IRS claims it can find “no records” on an $80 billion increase in its budget

Agency that can’t find who leaked private taxpayer info also asserts no one in the agency discussed additional funds and 87,000 new employees provided in “Inflation Reduction Act.”

August 9, 2022

(Washington, DC) – Today, the Functional Government Initiative (FGI) announced transparency litigation against the Internal Revenue Service (IRS) after the agency amazingly declared it had no records regarding an $80 billion proposed funding increase and an additional 87,000 employees included in the economic package referred to by its proponents as the “Inflation Reduction Act.” The proposals for drastically increased funding and staffing for the IRS were originally included in the Biden Administration’s fiscal year 2022 budget request.

Earlier this year, FGI began investigating the administration’s plan to flood the IRS with more taxpayer dollars for more agents and other things supposedly to increase compliance. The massive influx to the IRS would come amidst ongoing controversies of alleged political targeting and leaking of sensitive financial data. The original proposals also included a controversial attempt to monitor private transactions of more than $600, which would have affected nearly every taxpayer.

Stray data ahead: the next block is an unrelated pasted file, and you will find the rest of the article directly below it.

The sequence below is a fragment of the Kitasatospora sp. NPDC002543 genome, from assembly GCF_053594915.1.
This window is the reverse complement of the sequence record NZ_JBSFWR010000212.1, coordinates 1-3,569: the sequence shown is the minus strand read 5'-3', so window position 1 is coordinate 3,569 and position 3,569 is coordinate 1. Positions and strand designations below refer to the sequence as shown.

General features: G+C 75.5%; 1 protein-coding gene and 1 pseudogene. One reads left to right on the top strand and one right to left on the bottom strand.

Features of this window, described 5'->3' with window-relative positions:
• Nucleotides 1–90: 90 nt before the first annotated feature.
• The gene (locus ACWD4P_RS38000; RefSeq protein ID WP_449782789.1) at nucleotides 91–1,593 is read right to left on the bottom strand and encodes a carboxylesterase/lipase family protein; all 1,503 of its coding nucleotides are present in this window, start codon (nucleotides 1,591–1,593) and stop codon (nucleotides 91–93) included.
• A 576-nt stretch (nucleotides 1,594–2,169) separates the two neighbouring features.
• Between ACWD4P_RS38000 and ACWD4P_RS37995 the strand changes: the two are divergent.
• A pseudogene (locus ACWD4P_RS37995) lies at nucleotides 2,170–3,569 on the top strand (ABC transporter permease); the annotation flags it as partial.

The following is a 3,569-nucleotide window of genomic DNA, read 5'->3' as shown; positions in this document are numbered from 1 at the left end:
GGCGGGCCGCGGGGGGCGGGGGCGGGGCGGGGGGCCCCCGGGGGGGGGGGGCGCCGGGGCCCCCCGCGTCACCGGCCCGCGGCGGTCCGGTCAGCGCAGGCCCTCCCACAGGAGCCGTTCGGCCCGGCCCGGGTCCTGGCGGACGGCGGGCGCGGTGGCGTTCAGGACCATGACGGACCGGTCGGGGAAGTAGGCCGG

The IRS recently replied to FGI’s request for information by stating they have “no records” regarding any economic analysis, request for new agents, or resources, and they closed our case. With this response, the IRS is astonishingly claiming that it performed no analysis, there were no internal discussions and not a single mention by agency officials of these proposals, and there were no communications between IRS officials and the White House and Treasury officials regarding a plan to nearly double its budget and personnel. This would also indicate the agency has absolutely no plan for what to do with the additional funds, personnel, or resources.

After careful consideration, FGI is filing suit against the IRS to reveal what is really going on with these controversial proposals. We seek to uncover records if they do, in fact, exist. If it is true that the IRS has no records on this proposal, then Americans deserve answers regarding the dysfunction involved in keeping the IRS completely in the dark about a massive increase in the agency’s funding, staff, and resources.

Peter McGinnis, spokesman for FGI, issued the following statement:

“Not conducting an economic analysis or having any communications, not even a single email regarding one of the largest budget increases in agency history is hard to believe. If true, then it only goes to show that government spending has become so reckless that agencies are being handed billions of taxpayer dollars without first consulting with them about how those dollars will be spent. With all of the incredible dysfunction at the IRS – targeting organizations for political views, releasing taxpayer data they had promised to keep private – it is not surprising they would report they knew nothing about this proposal, but it should disturb every American.”